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Floating point number - verify please

  1. Sep 19, 2005 #1
    if the floatingpoint number is 1111111111111111111111111111111,
    the answer should be NaN instead of infinity rite?
  2. jcsd
  3. Sep 19, 2005 #2


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    Since computers don't know about "infinity", yes.

    (Although now, I'm going to waste time pondering what an "infinity rite" could be!)
  4. Sep 19, 2005 #3
    sorry. it should be right, not rite. pardon me.

    from your statement, i conclude that the exact answer should be infinity.
    am i right?

    what if, i have this floating point number : 11111111100000000000000000000000
    and i am to convert this floating point number to decimal, the answer should be infinity, isn't it?

    then can i summarise that if the exponential is all 1's, it will be infinity when converted to decimal?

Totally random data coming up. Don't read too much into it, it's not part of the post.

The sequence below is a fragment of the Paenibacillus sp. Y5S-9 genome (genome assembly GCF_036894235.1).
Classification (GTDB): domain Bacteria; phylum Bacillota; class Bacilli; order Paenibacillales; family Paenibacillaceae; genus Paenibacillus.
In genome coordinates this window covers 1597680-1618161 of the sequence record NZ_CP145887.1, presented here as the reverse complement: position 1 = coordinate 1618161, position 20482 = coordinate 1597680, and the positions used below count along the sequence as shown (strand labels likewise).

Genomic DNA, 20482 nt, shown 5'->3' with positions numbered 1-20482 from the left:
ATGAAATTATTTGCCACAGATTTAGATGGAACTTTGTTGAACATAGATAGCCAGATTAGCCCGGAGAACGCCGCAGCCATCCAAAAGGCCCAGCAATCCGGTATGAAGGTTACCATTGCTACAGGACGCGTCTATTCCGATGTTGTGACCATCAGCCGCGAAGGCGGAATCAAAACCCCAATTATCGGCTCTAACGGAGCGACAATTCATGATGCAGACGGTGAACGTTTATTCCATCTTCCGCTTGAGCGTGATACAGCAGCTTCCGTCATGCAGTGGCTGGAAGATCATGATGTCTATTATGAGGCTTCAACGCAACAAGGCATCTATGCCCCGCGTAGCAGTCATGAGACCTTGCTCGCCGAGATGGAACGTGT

thank you.
  5. Sep 20, 2005 #4
    Whether you convert it to decimal or not does not really matter. In the standard floating point systems (IEEE SP and IEEE DP) there are two special cases for representing Inf and NaN. I believe (though I'm not sure) that both of these have an exponent with only 1's. Which of the cases it is should then be decided by the value of the mantissa.
  6. Sep 20, 2005 #5
    tq. btw, i just found this in the internet.

    # Infinity is encoded when the exponent field is all 1’s and the mantissa is all 0’s.
    # If the exponent contains all 1’s but the mantissa does not contain all 0’s, then this is referred to as NaN or Not a Number.
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